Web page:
[Date Prev][Date Next][Thread Prev][Thread Next][Date Index][Thread Index][Subject Index][Author Index]

Re: FOUR, THREE, TWO, ONE . . . PTEROSAURS HAVE LIFT OFF!



It's a bit of a strange paradox, actually: while most workers have preferred a quad stance for walking, every previous paper that has ever mentioned launch dynamics in pterosaurs has assumed a bipedal launch. That is, the general assumption was (for reasons I don't really understand) that the animals switched to biped running to take off. Bramwell made this assumption, as did Chatterjee, etc. The only explicit quad-launch models have been Jim's presentations (until my presentation in Munich and the current paper).

While you and I have disagreed about pterosaur stance, I definitely give you credit for being consistent (i.e. both walking and launching using the same gait). *Switching* to a less powerful gait to takeoff, by contrast, is rather odd.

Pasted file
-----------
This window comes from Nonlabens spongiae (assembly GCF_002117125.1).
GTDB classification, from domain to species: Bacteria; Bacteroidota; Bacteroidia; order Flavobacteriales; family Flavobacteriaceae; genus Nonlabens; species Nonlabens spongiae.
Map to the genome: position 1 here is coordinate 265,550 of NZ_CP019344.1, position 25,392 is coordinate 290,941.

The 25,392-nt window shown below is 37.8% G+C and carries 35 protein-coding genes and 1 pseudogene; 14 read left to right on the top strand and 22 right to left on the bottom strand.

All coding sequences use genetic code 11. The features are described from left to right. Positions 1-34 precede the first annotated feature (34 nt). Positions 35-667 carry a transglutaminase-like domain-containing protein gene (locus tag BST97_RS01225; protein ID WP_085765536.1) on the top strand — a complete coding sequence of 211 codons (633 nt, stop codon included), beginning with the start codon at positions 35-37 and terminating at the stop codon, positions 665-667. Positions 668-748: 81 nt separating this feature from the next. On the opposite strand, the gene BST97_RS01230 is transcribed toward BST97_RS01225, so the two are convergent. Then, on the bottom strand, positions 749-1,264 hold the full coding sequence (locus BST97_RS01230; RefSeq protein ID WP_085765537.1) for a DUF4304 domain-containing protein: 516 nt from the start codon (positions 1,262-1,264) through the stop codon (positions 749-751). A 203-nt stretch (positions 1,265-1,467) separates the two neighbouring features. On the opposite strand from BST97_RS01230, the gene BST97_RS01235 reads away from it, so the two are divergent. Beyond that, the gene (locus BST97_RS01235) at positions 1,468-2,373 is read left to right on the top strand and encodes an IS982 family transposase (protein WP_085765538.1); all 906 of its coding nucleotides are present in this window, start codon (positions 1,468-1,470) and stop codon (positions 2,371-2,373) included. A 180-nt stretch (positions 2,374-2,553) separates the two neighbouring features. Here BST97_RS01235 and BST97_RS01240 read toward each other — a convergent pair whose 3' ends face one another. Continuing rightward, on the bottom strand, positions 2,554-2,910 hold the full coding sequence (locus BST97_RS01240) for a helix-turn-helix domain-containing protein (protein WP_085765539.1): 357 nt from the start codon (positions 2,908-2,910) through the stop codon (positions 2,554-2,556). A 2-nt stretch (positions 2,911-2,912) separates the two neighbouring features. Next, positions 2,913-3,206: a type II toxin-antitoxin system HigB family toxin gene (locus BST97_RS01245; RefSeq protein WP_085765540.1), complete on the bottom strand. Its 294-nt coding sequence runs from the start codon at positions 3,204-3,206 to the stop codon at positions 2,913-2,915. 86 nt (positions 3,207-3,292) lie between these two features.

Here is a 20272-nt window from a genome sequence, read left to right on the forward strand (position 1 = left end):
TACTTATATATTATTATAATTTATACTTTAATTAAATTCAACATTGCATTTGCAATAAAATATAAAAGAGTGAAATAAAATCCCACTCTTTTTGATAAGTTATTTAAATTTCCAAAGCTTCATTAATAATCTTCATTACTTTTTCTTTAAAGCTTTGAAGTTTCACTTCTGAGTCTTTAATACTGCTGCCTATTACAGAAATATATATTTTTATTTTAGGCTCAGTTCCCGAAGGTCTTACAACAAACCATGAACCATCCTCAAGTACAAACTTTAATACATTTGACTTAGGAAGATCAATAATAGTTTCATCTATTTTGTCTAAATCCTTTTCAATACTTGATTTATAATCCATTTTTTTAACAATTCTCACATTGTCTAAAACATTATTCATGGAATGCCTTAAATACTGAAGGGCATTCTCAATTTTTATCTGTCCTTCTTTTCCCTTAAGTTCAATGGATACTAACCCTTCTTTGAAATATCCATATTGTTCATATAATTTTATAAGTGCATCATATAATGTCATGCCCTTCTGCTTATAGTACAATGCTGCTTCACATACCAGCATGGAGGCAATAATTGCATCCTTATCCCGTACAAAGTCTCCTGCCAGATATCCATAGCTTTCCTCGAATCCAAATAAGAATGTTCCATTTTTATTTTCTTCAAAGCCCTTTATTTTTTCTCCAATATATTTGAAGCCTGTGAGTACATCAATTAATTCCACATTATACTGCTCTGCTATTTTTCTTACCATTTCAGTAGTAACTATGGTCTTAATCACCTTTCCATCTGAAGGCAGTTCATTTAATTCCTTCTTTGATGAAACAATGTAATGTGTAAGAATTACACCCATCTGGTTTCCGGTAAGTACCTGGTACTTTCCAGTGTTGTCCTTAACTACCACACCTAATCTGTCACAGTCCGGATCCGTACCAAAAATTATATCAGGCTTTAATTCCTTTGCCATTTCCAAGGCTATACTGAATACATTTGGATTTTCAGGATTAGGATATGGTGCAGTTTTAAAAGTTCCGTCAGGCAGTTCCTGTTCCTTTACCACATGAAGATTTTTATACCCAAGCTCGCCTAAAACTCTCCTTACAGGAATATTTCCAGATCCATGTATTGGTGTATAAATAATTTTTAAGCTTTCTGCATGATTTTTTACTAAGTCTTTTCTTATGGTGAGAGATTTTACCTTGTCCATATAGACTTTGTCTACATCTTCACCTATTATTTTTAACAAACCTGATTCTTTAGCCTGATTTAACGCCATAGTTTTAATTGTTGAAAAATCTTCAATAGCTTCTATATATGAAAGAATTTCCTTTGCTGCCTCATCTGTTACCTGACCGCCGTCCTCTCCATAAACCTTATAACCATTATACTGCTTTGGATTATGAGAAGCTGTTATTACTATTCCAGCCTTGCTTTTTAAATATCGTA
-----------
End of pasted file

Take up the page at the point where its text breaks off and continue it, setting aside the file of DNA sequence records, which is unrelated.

Here is the full reference:

Habib M. 2008. Comparative evidence for quadrupedal launch in pterosaurs. Pp 161-168 in Buffetaut E, and DWE Hone, eds. Wellnhofer Pterosaur Meeting: Zitteliana B28

Cheers,

--Mike

Michael Habib, M.S.
PhD. Candidate
Center for Functional Anatomy and Evolution
Johns Hopkins School of Medicine
1830 E. Monument Street
Baltimore, MD 21205
(443) 280 0181
habib@jhmi.edu

On Thursday, January 8, 2009, at 09:14  AM, David Peters wrote:

I'll look forward to reading the paper, but one thing stuck out in the description:

"Assumption and convention — rather than reason or data — held sway for centuries, ever since the classical bipedal model of pterosaur take-off was first championed, he notes."

Who, besides Padian (1983a, b) and myself, have championed the bipedal model? I thought everyone else considered quad the way to go.

David Peters
davidpeters@att.net